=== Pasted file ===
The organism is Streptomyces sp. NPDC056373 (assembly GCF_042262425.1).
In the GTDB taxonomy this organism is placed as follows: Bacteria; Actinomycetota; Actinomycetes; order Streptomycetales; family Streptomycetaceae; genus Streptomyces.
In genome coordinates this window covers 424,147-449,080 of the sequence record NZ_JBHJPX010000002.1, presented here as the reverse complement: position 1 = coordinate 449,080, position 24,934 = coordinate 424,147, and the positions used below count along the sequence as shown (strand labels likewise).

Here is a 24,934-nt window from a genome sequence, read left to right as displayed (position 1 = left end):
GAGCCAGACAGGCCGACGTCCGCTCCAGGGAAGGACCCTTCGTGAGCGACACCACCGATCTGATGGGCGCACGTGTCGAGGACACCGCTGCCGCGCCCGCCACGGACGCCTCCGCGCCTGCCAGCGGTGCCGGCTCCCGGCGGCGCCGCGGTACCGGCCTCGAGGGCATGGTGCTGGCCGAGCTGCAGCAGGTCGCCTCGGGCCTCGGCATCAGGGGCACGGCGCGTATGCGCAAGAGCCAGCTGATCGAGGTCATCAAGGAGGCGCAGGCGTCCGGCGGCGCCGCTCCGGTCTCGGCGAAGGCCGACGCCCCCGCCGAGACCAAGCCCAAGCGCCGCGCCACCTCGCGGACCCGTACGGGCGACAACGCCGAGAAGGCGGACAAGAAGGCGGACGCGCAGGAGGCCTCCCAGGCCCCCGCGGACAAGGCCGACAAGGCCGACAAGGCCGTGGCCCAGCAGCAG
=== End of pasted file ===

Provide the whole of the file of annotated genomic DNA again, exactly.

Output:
The organism is Streptomyces sp. NPDC056373 (assembly GCF_042262425.1).
In the GTDB taxonomy this organism is placed as follows: Bacteria; Actinomycetota; Actinomycetes; order Streptomycetales; family Streptomycetaceae; genus Streptomyces.
In genome coordinates this window covers 424,147-449,080 of the sequence record NZ_JBHJPX010000002.1, presented here as the reverse complement: position 1 = coordinate 449,080, position 24,934 = coordinate 424,147, and the positions used below count along the sequence as shown (strand labels likewise).

Here is a 24,934-nt window from a genome sequence, read left to right as displayed (position 1 = left end):
GAGCCAGACAGGCCGACGTCCGCTCCAGGGAAGGACCCTTCGTGAGCGACACCACCGATCTGATGGGCGCACGTGTCGAGGACACCGCTGCCGCGCCCGCCACGGACGCCTCCGCGCCTGCCAGCGGTGCCGGCTCCCGGCGGCGCCGCGGTACCGGCCTCGAGGGCATGGTGCTGGCCGAGCTGCAGCAGGTCGCCTCGGGCCTCGGCATCAGGGGCACGGCGCGTATGCGCAAGAGCCAGCTGATCGAGGTCATCAAGGAGGCGCAGGCGTCCGGCGGCGCCGCTCCGGTCTCGGCGAAGGCCGACGCCCCCGCCGAGACCAAGCCCAAGCGCCGCGCCACCTCGCGGACCCGTACGGGCGACAACGCCGAGAAGGCGGACAAGAAGGCGGACGCGCAGGAGGCCTCCCAGGCCCCCGCGGACAAGGCCGACAAGGCCGACAAGGCCGTGGCCCAGCAGCAG